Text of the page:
This was also my way of rationalizing my lack of participation in any election from 1992 to 2000. It’s also why I seem so passionate now to some. I am naturally conservative, frankly felt that I had more important things to do with my time than bother with politics and I’m pissed as hell some people have fucked the country up so badly with their radicalism that I have to get involved and express my political views actively. I could be figuring out the grand unified field theory or some shit, instead, because of fuck-ups like them, I have to go to the polls a mindlessly pull the “D” levers like a trained monkey.

And to think I was only mildly amused in 2000 when I came across Clearly with 20/20 hindsight, a chimp would have been a better steward of this country.

Back to the base

The concept of “The Base” naturally follows from this. Have you ever looked at the poll numbers? A particular party’s ticket is a senile man of questionable mental faculty and definitely devoid of moral character running with a winky-she-Bush who has a witch doctor for a priest and thinks Dick Cheney didn’t piss on the Constitution enough. And get this, this party has de-facto run the government for the last 28 years and their platform is one of “Change.” All this and still you can’t get anyone in Vegas to give you odds on anything less than 40% of America voting for these bozos.

That’s “the base.” In the end, people are pretty much going to vote who they’re going to vote for and elections are decided more on whether or not you can get them passionate enough to actually go vote at all!

The ground game

What’s interesting about the ground game is that accounting for it is the “secret sauce” in any pollster. When you hear that this polling has a “Republican” bias or “Democratic” bias, it probably isn’t the bias of the pollster themselves but how they weight the data they get into a “likely voter” model.

When you look at the raw data, all the pollsters pretty much get the same thing to within a point or two. But each has a different likely voter model. Don’t believe me? Well were you aware that exit polls are historically very accurate, but they weren’t in 2004 because exit polling voter models were not properly weighted for the fact that younger people are more participatory in exit polling? If you are wondering where all the liberal conspiracy theories about how the 2004 election “was fixed” come from: it comes from that discrepancy.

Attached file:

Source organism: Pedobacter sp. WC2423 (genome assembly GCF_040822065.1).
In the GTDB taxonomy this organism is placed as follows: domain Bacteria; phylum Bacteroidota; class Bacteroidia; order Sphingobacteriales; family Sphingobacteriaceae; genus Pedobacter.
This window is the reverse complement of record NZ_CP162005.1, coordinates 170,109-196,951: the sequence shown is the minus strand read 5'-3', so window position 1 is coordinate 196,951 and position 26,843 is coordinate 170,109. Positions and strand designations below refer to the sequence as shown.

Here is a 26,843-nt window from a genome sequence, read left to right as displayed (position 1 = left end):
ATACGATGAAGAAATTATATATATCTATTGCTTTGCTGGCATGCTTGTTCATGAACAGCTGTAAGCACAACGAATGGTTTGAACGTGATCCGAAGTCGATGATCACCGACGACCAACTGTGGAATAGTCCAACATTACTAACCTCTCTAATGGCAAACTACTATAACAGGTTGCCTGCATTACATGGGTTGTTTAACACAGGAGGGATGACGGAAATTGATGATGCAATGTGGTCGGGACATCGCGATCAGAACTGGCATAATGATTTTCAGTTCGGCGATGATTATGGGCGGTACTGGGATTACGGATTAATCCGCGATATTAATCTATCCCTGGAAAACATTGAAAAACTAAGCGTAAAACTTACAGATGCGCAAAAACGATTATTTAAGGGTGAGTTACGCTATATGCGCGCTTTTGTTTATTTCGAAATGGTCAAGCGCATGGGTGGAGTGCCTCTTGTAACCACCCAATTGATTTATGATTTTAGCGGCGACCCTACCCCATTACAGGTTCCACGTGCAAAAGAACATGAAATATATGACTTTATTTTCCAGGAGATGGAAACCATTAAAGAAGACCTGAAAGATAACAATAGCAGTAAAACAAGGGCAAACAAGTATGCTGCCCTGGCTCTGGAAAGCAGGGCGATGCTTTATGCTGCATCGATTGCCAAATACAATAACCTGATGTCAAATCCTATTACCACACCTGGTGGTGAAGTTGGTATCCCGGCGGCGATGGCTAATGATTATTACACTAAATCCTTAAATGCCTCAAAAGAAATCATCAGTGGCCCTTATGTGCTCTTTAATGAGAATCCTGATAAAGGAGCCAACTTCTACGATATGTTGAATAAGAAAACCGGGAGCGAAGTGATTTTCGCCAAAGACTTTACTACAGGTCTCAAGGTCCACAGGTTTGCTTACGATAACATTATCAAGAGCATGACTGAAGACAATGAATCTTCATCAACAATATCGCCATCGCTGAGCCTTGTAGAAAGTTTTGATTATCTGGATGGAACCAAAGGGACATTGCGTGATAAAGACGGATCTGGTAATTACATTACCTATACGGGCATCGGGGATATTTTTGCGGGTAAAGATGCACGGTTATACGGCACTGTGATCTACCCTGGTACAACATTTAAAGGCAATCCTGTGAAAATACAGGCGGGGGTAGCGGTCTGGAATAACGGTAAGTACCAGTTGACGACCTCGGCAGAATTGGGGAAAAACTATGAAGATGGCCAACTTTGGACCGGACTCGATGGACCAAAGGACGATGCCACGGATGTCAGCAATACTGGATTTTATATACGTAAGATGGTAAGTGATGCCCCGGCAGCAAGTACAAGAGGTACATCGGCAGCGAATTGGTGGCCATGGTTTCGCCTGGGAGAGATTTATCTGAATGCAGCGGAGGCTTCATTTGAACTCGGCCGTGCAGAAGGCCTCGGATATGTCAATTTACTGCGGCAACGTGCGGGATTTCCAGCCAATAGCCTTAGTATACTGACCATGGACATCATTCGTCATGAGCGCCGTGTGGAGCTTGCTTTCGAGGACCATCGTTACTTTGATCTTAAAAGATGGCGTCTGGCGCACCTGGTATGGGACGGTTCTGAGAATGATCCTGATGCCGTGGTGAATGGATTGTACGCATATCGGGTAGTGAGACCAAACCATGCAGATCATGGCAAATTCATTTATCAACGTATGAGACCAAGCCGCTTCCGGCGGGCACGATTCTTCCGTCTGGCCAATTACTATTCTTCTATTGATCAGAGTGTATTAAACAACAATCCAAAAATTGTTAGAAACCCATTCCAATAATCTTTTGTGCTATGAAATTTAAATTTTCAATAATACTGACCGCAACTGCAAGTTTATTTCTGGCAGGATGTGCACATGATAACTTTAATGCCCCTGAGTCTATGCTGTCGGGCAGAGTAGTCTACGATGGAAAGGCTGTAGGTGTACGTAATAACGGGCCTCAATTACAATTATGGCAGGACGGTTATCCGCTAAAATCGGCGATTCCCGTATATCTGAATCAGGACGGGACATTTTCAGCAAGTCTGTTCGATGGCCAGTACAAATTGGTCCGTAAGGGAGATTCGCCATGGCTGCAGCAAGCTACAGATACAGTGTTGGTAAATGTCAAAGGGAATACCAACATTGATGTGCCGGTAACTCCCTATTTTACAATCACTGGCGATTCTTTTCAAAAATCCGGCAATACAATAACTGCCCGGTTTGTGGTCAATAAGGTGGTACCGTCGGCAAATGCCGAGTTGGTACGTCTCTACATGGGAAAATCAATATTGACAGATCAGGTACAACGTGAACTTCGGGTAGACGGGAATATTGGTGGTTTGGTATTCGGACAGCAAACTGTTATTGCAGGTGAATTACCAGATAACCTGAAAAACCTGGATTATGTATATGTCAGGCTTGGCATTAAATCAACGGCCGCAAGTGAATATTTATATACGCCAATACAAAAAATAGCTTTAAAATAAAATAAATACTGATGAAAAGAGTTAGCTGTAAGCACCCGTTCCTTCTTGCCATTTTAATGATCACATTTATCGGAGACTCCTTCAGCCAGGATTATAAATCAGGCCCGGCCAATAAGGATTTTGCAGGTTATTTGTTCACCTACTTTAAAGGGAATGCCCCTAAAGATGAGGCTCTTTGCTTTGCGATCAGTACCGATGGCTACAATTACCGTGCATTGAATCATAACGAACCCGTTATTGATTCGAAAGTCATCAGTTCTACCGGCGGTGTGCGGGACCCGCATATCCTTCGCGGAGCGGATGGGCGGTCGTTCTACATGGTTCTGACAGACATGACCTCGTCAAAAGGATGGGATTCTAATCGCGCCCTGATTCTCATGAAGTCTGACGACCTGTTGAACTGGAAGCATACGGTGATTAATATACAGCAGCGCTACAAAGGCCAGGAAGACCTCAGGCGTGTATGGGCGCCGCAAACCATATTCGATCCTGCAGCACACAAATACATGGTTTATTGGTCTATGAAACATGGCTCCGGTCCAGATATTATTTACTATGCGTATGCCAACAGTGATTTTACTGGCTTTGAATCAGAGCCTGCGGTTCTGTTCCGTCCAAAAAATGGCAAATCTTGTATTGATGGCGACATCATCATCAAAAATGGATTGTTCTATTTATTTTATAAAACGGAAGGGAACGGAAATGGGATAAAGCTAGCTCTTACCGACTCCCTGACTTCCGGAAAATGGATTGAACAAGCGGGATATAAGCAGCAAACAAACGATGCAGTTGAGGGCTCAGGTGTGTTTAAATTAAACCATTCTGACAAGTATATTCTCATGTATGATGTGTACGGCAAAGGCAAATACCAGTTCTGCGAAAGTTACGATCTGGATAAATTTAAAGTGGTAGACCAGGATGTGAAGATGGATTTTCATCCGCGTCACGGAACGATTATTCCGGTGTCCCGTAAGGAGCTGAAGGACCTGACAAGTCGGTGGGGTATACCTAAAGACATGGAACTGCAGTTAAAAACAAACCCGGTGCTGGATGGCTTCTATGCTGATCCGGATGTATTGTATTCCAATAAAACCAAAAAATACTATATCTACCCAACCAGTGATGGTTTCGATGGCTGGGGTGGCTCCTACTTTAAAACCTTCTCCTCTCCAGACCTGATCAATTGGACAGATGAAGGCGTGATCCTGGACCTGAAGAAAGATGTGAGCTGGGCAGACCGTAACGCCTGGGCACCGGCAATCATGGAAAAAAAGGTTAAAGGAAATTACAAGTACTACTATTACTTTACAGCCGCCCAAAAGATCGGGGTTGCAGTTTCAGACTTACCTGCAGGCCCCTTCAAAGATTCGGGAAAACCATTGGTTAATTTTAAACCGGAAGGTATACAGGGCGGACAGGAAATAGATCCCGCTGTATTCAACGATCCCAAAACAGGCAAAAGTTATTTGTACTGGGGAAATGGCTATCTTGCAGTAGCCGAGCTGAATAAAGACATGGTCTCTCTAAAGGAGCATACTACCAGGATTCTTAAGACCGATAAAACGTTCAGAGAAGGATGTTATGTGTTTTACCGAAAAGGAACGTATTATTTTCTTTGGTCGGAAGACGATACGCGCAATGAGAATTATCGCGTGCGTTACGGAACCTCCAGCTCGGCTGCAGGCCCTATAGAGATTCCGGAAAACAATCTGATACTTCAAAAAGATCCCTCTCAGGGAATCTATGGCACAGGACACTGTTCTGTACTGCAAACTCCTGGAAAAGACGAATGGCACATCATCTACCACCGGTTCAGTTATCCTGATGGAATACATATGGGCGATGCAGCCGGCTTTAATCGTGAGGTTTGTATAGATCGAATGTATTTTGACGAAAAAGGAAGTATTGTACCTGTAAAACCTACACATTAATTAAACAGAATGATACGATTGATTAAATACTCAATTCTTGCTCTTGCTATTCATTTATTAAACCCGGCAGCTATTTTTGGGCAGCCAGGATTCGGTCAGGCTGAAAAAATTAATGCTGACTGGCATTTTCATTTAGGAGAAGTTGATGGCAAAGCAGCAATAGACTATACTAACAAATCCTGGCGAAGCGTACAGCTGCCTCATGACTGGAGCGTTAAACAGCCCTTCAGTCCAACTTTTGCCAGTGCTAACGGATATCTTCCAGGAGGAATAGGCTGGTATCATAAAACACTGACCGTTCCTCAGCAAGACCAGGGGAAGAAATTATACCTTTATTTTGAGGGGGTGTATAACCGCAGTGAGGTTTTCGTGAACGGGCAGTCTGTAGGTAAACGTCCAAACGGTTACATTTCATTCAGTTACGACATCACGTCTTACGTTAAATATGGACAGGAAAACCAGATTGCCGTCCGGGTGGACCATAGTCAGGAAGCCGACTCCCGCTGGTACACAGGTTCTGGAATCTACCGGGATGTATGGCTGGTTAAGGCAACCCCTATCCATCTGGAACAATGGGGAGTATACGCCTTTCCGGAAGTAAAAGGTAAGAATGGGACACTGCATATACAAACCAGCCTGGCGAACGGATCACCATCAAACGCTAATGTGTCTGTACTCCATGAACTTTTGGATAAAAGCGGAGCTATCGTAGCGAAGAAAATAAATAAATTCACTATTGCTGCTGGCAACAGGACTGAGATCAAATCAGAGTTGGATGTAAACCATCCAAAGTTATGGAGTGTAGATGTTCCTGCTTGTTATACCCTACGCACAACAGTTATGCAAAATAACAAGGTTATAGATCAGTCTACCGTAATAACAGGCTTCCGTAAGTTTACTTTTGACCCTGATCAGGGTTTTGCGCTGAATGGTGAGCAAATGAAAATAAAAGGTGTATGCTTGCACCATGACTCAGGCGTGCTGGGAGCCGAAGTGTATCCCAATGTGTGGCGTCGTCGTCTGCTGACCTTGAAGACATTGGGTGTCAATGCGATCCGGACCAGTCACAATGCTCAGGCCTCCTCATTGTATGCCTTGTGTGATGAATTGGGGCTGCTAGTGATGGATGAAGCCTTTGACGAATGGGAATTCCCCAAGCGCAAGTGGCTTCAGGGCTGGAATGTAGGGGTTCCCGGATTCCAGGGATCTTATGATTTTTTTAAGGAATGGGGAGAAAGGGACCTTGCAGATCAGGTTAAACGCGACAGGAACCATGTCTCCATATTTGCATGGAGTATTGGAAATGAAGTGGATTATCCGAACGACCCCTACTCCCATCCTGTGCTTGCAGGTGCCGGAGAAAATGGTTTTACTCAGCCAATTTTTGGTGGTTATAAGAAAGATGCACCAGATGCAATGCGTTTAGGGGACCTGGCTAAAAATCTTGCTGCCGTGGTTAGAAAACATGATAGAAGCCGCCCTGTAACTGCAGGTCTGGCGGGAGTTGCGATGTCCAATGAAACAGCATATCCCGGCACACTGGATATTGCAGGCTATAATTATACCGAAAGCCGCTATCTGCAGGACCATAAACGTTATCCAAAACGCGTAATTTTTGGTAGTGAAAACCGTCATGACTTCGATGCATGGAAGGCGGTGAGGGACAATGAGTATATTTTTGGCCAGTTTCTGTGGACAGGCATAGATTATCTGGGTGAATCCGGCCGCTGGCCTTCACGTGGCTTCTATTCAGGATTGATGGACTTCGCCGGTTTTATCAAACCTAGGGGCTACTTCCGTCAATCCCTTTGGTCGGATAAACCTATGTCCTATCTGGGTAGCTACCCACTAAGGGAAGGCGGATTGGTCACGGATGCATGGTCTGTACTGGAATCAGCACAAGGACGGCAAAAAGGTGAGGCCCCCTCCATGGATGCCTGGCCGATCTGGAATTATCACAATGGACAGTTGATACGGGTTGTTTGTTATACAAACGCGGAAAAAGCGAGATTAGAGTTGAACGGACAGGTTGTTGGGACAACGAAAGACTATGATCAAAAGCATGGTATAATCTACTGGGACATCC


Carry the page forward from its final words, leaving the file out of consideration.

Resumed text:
So think of the “ground game” as being the X factor difference between what you see in the poll and what ends up happening.

Get Out the Vote

When it comes to the Democratic version of a ground game, it has been a single strategy: “Get Out the Vote.” The idea is that since almost everyone in America agrees with the Democratic Party on almost every issue, the correct counterbalance to a “Get out the base” is to get everyone to vote and know that most people who vote would probably be voting Democrat. This year, that’s going to be pretty extreme. For every 100 votes in the 24-30 year old demographic that get mobilized, that will amount to a nine vote edge for Obama.

The cynical me thinks Democratic GOTV effort vs. the Republican “mobilize the base” one is because the Republican Party’s insight into voters and voting preferences has been far more advanced than the Democratic Party’s. In fact, the Democratic Party’s voter database is only two election cycles old and this is the first cycle it has been used cooperatively within the party. The Republican Party’s database has been in operation and refined for the last seven election cycles!